Individual Differences in Cognitive Styles

Principal Investigator: 
Project Overview
Background & Purpose: 

Individuals report consistent proclivities for learning and thinking in visual or verbal formats. To date, no compelling evidence has substantiated the claim that tailoring instruction to these cognitive styles has any benefit on learning. This lack of evidence raises the question of what, if anything, do these preferences predict? This proposal is aimed at conducting basic research using the tools of cognitive neuroscience to elucidate correlations between self-reported visual and verbal cognitive style preferences and cognitive attributes important for education, such as intelligence, learning, and memory.


This project is located at the University of Pennsylvania, Philadelphia.

Research Design: 

This is a multi-experiment study that includes both descriptive and experimental designs. This project collects original data using self-report assessments (self-completion questionnaires and structured interviewer-administered questionnaires) and several potential correlates of significance to cognitive science and education that include behavioral tests and neuroimaging. Behavioral tests include intelligence tests, memory tests, and spatial navigation tests. Neuroimaging (fMRI) data provide insight into the cognitive and neural mechanisms associated with specific strategies used to complete the tasks. Finally, transcranial magnetic stimulation (TMS) allows for transient disruption of targeted brain regions to further test the relationship between specific brain areas and individual differences in processing associated with visual and verbal cognitive styles.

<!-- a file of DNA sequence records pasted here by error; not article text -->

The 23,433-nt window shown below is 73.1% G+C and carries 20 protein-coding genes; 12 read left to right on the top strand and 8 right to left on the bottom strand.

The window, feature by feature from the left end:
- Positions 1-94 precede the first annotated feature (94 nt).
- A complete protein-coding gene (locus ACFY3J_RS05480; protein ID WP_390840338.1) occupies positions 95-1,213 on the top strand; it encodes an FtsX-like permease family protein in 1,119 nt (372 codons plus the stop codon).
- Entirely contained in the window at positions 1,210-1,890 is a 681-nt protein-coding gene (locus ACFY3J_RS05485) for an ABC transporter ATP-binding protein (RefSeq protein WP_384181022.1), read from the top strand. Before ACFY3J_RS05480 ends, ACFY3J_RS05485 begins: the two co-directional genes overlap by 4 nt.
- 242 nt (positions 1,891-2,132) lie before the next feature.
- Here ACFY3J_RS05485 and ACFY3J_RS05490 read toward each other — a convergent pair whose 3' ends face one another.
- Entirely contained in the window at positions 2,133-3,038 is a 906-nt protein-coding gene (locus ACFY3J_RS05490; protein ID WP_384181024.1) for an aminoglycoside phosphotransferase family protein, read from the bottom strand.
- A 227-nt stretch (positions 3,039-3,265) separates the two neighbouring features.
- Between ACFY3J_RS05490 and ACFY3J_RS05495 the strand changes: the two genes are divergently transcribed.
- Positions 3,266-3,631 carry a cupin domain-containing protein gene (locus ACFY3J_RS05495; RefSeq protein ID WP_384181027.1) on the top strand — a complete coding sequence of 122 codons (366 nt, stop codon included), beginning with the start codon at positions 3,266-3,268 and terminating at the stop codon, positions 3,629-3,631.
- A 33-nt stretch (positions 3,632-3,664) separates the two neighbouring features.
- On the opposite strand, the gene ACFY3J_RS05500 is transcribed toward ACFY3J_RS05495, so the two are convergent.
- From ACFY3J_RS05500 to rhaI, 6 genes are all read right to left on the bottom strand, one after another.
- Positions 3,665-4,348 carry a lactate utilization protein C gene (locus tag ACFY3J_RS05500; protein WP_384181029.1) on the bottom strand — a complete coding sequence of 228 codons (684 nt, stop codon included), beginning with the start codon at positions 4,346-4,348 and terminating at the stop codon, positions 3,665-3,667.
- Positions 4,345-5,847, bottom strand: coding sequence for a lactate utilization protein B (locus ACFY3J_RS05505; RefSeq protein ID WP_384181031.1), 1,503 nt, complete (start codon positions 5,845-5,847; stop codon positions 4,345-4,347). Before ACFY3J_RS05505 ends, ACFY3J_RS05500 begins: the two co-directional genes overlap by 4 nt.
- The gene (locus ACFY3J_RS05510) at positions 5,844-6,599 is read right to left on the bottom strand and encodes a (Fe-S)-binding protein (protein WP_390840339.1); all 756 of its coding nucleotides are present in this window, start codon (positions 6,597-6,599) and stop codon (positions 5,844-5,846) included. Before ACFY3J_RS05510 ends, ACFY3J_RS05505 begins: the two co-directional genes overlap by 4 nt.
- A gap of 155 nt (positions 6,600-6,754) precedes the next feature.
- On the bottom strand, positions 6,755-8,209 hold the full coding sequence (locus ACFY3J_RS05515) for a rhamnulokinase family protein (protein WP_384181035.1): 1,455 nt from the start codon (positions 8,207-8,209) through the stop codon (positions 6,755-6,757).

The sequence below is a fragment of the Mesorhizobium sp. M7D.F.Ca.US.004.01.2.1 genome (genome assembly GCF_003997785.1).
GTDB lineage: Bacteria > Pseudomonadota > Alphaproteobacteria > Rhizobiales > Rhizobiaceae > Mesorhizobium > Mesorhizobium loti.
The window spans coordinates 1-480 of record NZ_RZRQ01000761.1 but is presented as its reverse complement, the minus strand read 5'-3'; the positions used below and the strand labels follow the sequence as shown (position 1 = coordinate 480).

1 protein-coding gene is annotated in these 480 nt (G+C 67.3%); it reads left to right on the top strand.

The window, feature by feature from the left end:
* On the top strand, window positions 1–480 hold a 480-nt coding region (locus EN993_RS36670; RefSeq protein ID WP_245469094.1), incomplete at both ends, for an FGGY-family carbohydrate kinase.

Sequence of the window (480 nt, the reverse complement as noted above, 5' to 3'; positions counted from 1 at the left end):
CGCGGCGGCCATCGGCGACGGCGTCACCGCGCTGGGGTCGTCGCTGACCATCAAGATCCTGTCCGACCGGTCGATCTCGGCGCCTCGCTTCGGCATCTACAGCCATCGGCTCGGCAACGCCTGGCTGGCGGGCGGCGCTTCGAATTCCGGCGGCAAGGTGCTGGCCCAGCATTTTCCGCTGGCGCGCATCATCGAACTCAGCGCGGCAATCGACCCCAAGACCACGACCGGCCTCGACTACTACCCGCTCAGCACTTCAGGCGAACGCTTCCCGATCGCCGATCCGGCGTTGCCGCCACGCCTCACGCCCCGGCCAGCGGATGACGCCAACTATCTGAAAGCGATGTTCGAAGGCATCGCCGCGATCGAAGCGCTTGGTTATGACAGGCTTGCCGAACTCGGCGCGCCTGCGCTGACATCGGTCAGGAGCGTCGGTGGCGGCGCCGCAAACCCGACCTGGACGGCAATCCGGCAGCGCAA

Contrary to a prevalent learning styles hypothesis, our findings indicate that what best characterizes a self-reported 'visual thinker' is not that this individual learns better with pictures and worse with words, but rather that when presented with words or pictures this person tends to generate a mental image to help with later recollection or reasoning. Similarly, 'verbal thinkers' appear to mentally label pictures that they encounter. Surprisingly, this dual coding actually affords an advantage to verbal strategies in some visual tasks, consistent with Paivio’s earlier theories. Moreover, some of our findings suggest that these verbal strategies may be useful even for visual thinkers. Future studies can test if a valid approach would be to teach students to study certain topics using strategies they would not normally employ.